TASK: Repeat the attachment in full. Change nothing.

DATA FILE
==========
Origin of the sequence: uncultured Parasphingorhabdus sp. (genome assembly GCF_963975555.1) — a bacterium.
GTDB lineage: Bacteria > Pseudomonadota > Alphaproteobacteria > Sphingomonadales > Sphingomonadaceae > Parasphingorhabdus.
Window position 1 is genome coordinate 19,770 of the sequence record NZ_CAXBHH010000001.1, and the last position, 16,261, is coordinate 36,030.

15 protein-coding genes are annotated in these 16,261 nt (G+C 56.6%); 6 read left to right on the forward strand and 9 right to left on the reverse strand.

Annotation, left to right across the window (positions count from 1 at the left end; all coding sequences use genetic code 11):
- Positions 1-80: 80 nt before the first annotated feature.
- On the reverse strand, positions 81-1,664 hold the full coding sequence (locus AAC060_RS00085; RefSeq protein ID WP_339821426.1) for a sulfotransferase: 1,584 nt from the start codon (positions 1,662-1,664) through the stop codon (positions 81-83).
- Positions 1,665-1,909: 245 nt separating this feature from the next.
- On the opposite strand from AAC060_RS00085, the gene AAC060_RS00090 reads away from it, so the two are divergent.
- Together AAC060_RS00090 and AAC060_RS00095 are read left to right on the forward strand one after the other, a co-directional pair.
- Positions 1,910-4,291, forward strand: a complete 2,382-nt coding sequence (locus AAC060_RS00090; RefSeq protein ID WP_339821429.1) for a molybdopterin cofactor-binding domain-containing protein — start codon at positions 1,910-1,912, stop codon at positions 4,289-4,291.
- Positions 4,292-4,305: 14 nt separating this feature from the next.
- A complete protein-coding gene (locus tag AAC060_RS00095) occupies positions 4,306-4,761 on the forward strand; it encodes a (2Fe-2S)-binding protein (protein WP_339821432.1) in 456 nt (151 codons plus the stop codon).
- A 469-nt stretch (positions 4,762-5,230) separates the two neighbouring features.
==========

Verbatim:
Origin of the sequence: uncultured Parasphingorhabdus sp. (genome assembly GCF_963975555.1) — a bacterium.
GTDB lineage: Bacteria > Pseudomonadota > Alphaproteobacteria > Sphingomonadales > Sphingomonadaceae > Parasphingorhabdus.
Window position 1 is genome coordinate 19,770 of the sequence record NZ_CAXBHH010000001.1, and the last position, 16,261, is coordinate 36,030.

15 protein-coding genes are annotated in these 16,261 nt (G+C 56.6%); 6 read left to right on the forward strand and 9 right to left on the reverse strand.

Annotation, left to right across the window (positions count from 1 at the left end; all coding sequences use genetic code 11):
- Positions 1-80: 80 nt before the first annotated feature.
- On the reverse strand, positions 81-1,664 hold the full coding sequence (locus AAC060_RS00085; RefSeq protein ID WP_339821426.1) for a sulfotransferase: 1,584 nt from the start codon (positions 1,662-1,664) through the stop codon (positions 81-83).
- Positions 1,665-1,909: 245 nt separating this feature from the next.
- On the opposite strand from AAC060_RS00085, the gene AAC060_RS00090 reads away from it, so the two are divergent.
- Together AAC060_RS00090 and AAC060_RS00095 are read left to right on the forward strand one after the other, a co-directional pair.
- Positions 1,910-4,291, forward strand: a complete 2,382-nt coding sequence (locus AAC060_RS00090; RefSeq protein ID WP_339821429.1) for a molybdopterin cofactor-binding domain-containing protein — start codon at positions 1,910-1,912, stop codon at positions 4,289-4,291.
- Positions 4,292-4,305: 14 nt separating this feature from the next.
- A complete protein-coding gene (locus tag AAC060_RS00095) occupies positions 4,306-4,761 on the forward strand; it encodes a (2Fe-2S)-binding protein (protein WP_339821432.1) in 456 nt (151 codons plus the stop codon).
- A 469-nt stretch (positions 4,762-5,230) separates the two neighbouring features.